Sergio Garcia breaks silence after screaming at officials in Open qualifying | Golf | Sport

The R&A had to step up their game with extra marshals at Sergio Garcia’s opening round of Open Qualifying, following LIV Golf star Sergio Garcia’s concerns over crowd control issues.

Garcia, once again finding himself in the throes of Open Qualifying for the second consecutive year, faced a challenging start at West Lancashire golf club.

The Spaniard, whose ranking has been slipping in the OWGR, was determined to make a solid impression during the 36-hole qualifier but encountered some hurdles early on. Tensions frayed when he was handed a time warning by officials, leading to Garcia snapping back and maintaining that the course conditions and the heavy fan presence was making it tough to go quickly.

The former Masters winner drew a significant crowd on Merseyside, with throngs of fans tracking his every move. Yet, this attention soon turned problematic for the Fireballs’ captain.

Garcia was caught up in a notable delay on the eighth tee, which led to his drive landing in a tricky position on the left. Subsequently, his group received a slow play warning, a decision Garcia found to be unwarranted.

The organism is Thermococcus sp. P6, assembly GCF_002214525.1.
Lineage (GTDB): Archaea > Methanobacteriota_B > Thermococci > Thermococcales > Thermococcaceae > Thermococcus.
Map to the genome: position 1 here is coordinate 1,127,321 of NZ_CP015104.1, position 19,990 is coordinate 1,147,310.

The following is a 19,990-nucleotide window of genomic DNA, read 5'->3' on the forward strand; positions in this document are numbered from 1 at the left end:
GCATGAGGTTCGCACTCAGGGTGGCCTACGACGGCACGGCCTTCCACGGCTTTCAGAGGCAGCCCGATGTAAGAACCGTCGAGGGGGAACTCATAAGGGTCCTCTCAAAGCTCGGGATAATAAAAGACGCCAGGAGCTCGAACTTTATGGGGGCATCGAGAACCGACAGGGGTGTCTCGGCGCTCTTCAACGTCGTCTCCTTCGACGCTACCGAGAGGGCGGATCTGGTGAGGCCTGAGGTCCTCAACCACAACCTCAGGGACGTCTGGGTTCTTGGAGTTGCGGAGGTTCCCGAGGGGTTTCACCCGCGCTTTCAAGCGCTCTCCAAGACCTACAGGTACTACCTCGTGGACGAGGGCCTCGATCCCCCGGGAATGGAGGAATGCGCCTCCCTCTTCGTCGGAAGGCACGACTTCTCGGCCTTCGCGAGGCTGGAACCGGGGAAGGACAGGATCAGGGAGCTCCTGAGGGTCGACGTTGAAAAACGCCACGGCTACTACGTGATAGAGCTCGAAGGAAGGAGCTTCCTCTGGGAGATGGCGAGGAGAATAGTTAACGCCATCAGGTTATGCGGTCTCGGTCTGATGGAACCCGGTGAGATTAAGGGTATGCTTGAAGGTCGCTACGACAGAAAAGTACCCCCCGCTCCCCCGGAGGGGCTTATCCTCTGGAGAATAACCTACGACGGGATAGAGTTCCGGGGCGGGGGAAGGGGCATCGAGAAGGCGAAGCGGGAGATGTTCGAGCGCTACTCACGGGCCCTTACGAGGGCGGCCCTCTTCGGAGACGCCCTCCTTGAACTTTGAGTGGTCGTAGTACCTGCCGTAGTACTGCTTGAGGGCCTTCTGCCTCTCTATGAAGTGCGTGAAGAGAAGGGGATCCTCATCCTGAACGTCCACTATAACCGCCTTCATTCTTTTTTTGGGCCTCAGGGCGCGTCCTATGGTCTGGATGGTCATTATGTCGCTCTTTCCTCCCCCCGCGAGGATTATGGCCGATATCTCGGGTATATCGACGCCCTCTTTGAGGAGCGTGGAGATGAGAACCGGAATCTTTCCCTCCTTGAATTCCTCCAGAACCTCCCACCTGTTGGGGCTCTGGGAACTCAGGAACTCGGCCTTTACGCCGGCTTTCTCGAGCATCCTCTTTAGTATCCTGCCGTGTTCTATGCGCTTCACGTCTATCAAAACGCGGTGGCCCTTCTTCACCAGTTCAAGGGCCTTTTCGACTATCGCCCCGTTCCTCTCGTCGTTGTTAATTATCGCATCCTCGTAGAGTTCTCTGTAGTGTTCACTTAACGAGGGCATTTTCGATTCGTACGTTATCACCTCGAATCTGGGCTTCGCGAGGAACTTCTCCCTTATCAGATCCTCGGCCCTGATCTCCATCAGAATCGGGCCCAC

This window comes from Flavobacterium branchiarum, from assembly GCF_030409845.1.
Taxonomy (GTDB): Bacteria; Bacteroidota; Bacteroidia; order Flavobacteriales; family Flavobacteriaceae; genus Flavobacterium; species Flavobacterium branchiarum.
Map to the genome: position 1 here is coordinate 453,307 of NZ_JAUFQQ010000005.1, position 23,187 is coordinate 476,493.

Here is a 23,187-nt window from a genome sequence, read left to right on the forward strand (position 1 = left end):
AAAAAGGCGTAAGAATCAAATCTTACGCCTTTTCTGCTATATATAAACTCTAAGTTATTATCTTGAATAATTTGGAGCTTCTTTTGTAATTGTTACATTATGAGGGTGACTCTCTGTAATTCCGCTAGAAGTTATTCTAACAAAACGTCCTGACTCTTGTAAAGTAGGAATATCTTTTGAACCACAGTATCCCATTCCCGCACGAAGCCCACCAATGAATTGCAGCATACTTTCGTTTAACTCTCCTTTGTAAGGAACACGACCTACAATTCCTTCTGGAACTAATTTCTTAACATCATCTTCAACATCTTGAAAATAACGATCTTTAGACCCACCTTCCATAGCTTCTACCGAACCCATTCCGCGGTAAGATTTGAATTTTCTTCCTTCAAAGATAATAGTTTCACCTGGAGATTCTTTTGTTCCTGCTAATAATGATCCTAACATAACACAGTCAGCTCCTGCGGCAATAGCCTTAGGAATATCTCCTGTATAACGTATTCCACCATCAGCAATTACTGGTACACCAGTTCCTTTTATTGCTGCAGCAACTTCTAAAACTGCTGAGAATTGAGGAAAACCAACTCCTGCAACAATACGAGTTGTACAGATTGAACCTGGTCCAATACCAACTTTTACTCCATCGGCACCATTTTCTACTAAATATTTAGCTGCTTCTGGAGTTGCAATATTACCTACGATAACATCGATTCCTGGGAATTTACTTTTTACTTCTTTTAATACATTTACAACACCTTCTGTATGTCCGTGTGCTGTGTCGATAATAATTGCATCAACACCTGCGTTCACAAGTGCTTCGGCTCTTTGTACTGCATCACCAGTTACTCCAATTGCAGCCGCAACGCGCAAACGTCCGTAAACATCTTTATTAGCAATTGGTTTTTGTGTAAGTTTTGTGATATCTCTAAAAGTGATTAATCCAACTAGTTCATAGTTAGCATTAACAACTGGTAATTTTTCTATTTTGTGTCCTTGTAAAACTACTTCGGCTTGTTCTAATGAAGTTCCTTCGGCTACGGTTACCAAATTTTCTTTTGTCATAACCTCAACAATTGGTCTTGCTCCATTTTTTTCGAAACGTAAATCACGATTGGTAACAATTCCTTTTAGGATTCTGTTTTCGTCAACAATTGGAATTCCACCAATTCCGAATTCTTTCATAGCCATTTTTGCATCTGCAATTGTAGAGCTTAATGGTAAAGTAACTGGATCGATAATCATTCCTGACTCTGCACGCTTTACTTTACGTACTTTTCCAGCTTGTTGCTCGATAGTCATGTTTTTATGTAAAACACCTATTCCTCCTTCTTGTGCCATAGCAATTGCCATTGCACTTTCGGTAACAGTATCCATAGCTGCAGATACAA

He pointed the finger at the inadequate crowd management as the root of their sluggish pace, venting to an official: “It needs controlling better,” making no secret of his frustration. Despite a rocky start and finishing the front nine one-over-par, Garcia bounced back impressively, carding three-under on the back nine to sit two-under at the midpoint of the competition.

This isn’t Garcia’s first rodeo with large audiences at the qualifiers; he witnessed a similar scene last summer at the same venue.

However, just like in 2023, the LIV golfer faced the same outcome, missing out on a spot in the year’s final major by a mere two shots.

Reflecting on earlier crowd control issues, Garcia since broke his silence over the issue and said: “When you have 2,000 people following us with no ropes, nothing.”

“The marshals were trying to do the best job they could do but obviously we had to stop pretty much on every tee for two to three minutes to hit our tee shots because people were walking in front of the tee and on the fairway.

“Unless we wanted to start hitting people we couldn’t hit. I don’t think they took that into account and that was unfortunate. It made us rush.”

“On a day like today when the conditions are so tricky and you might need a little of bit of extra time here and there it doesn’t help out. Because of that I made a couple of bogeys that might cost me getting to Troon.”

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